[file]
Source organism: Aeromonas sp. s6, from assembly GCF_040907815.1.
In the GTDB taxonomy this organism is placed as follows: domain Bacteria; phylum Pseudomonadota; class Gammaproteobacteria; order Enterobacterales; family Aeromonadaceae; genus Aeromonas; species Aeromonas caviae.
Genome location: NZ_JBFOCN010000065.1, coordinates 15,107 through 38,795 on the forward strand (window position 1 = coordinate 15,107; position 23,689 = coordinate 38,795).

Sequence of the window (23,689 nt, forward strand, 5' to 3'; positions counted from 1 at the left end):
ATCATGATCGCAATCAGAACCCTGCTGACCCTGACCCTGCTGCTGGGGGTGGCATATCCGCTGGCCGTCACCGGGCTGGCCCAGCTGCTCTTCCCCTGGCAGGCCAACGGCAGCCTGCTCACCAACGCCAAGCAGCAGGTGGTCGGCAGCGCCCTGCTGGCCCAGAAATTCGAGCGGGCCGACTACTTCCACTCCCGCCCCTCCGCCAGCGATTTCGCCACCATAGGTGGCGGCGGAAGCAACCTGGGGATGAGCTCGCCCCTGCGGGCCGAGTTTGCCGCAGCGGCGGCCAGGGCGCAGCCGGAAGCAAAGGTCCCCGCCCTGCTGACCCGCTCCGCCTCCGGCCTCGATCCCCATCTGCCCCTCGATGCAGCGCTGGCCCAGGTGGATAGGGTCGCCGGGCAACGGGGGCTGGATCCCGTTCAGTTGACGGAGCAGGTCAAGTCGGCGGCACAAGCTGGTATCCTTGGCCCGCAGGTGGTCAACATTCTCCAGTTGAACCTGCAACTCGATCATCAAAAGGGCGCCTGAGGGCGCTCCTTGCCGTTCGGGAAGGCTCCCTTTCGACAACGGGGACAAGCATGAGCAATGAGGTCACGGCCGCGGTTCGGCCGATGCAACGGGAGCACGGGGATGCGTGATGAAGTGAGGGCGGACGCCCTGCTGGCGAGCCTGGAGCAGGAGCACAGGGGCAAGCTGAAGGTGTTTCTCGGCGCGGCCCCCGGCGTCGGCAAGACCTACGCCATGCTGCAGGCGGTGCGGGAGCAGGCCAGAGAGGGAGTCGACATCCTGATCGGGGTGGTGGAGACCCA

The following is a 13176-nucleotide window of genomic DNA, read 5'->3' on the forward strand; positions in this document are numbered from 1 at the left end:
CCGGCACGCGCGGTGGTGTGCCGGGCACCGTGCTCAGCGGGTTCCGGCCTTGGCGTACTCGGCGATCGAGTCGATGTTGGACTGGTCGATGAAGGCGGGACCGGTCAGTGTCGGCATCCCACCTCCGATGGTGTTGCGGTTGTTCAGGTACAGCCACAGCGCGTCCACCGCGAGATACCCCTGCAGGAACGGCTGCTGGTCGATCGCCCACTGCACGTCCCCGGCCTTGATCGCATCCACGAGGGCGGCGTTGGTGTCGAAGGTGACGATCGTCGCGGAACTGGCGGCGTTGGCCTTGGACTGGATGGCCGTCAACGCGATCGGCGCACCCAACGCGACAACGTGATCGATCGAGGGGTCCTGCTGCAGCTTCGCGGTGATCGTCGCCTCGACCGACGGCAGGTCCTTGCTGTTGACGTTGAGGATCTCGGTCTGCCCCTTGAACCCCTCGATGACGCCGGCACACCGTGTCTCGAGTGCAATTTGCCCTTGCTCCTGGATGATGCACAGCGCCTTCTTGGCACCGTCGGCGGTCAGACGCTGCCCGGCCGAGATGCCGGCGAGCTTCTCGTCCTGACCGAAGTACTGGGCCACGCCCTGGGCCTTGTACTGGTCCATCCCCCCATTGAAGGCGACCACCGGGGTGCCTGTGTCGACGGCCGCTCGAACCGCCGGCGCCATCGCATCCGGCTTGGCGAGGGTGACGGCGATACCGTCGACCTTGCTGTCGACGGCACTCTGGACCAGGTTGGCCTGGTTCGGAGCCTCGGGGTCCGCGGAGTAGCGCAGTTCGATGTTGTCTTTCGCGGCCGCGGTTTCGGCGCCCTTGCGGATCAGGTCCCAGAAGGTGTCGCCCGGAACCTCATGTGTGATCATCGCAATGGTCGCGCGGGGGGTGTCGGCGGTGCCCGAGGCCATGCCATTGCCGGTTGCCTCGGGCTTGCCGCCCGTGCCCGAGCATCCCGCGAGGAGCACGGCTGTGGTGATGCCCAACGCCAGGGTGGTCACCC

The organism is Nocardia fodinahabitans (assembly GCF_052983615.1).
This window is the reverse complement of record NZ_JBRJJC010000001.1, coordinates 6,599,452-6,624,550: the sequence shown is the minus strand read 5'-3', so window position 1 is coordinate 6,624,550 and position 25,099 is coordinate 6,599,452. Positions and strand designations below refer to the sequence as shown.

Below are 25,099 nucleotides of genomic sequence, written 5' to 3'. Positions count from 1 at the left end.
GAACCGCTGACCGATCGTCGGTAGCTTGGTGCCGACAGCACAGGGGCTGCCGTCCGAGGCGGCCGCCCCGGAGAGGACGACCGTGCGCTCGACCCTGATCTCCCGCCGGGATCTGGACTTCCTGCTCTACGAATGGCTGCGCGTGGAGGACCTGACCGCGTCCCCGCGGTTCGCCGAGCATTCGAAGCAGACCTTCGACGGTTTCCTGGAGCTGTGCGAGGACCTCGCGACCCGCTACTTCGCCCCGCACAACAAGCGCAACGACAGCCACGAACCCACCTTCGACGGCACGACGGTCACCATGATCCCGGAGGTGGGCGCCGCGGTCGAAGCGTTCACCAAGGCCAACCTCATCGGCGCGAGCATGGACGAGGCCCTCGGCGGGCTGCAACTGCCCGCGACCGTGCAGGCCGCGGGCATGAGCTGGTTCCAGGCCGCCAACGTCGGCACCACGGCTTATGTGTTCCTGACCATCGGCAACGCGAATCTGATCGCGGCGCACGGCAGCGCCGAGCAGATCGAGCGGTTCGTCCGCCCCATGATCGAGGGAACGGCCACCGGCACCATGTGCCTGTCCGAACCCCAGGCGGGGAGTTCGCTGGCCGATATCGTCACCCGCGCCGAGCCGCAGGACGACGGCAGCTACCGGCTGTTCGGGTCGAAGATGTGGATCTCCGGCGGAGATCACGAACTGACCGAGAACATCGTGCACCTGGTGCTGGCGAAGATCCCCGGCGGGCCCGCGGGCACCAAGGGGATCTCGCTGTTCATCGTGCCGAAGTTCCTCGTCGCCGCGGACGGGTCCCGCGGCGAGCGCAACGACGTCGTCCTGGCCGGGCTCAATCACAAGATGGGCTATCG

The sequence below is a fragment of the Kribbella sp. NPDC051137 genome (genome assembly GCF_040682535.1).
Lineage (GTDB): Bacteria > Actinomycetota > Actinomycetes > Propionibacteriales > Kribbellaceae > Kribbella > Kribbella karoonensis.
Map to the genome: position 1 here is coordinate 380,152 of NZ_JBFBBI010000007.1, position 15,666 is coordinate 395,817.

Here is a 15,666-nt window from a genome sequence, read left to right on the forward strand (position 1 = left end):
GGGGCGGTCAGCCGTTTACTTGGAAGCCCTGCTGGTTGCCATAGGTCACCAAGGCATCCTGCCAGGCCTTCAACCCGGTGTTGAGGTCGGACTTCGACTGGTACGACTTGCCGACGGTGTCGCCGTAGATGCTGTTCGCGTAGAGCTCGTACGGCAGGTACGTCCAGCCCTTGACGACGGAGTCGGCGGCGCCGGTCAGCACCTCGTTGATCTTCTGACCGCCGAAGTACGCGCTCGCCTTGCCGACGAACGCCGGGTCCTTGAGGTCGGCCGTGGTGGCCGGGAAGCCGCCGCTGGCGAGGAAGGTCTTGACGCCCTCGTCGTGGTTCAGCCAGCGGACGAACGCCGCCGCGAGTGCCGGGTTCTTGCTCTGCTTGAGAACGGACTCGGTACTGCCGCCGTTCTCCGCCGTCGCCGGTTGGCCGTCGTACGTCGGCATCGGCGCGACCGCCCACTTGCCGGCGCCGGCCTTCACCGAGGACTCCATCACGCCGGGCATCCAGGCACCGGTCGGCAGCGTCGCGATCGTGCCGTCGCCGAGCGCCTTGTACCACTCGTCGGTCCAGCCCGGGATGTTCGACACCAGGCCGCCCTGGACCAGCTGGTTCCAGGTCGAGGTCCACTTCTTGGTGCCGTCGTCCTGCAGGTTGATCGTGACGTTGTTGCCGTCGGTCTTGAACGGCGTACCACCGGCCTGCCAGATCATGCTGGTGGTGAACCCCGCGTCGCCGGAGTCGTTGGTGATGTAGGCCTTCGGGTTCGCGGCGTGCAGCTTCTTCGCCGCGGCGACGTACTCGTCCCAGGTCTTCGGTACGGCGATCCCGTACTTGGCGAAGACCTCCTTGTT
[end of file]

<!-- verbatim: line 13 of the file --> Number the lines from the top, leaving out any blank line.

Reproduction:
Lineage (GTDB): Bacteria > Actinomycetota > Actinomycetes > Propionibacteriales > Kribbellaceae > Kribbella > Kribbella karoonensis.